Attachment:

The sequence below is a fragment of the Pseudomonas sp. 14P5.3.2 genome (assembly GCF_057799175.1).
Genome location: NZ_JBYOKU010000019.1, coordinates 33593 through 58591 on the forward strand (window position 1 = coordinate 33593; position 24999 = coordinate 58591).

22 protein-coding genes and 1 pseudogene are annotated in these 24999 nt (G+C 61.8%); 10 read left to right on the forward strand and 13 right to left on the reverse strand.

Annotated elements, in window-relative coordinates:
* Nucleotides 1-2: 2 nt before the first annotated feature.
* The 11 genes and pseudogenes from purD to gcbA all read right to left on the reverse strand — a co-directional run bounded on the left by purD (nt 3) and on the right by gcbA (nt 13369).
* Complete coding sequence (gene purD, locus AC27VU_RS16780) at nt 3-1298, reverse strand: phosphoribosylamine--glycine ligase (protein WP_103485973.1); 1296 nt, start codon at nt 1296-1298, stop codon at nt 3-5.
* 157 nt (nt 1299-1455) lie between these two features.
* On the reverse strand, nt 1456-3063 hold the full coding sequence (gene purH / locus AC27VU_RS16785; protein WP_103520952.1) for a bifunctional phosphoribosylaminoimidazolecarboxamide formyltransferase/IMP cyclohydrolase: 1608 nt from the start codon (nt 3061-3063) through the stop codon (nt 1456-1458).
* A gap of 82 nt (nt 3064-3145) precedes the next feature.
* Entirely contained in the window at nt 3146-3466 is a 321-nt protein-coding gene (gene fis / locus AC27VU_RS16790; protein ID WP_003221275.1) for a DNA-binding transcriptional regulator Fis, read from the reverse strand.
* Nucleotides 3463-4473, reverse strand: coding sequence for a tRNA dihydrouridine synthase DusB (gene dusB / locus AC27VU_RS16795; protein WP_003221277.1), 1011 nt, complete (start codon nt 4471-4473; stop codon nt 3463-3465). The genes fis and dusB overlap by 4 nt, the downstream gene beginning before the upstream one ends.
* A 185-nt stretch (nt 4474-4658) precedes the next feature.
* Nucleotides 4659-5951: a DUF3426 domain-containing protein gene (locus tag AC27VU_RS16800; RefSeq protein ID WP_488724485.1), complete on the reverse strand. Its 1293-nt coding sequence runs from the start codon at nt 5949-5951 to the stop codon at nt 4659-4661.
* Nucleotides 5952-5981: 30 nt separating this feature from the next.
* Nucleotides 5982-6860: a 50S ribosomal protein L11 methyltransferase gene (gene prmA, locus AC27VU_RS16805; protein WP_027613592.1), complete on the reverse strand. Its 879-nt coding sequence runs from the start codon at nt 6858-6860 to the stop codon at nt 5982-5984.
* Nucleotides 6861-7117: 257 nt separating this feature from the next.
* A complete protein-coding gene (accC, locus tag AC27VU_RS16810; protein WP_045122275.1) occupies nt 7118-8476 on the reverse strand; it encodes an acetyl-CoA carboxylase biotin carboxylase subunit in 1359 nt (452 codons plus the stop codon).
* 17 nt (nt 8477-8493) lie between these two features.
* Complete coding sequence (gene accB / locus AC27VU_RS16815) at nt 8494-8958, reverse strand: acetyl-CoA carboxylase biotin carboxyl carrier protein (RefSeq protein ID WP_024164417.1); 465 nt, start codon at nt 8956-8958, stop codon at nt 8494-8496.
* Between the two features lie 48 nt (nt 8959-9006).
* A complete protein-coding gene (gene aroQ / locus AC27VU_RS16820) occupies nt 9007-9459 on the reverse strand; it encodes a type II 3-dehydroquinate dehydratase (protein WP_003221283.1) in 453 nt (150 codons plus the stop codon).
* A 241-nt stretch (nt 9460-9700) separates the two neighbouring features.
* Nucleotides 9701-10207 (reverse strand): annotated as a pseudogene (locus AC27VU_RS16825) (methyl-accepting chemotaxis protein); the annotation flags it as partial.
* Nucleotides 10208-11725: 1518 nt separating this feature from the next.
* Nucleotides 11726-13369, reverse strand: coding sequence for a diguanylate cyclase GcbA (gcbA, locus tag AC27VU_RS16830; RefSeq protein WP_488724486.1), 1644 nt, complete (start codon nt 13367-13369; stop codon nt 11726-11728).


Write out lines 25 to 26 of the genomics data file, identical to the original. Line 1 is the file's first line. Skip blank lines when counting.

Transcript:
* Nucleotides 10208-11725: 1518 nt separating this feature from the next.
* Nucleotides 11726-13369, reverse strand: coding sequence for a diguanylate cyclase GcbA (gcbA, locus tag AC27VU_RS16830; RefSeq protein WP_488724486.1), 1644 nt, complete (start codon nt 13367-13369; stop codon nt 11726-11728).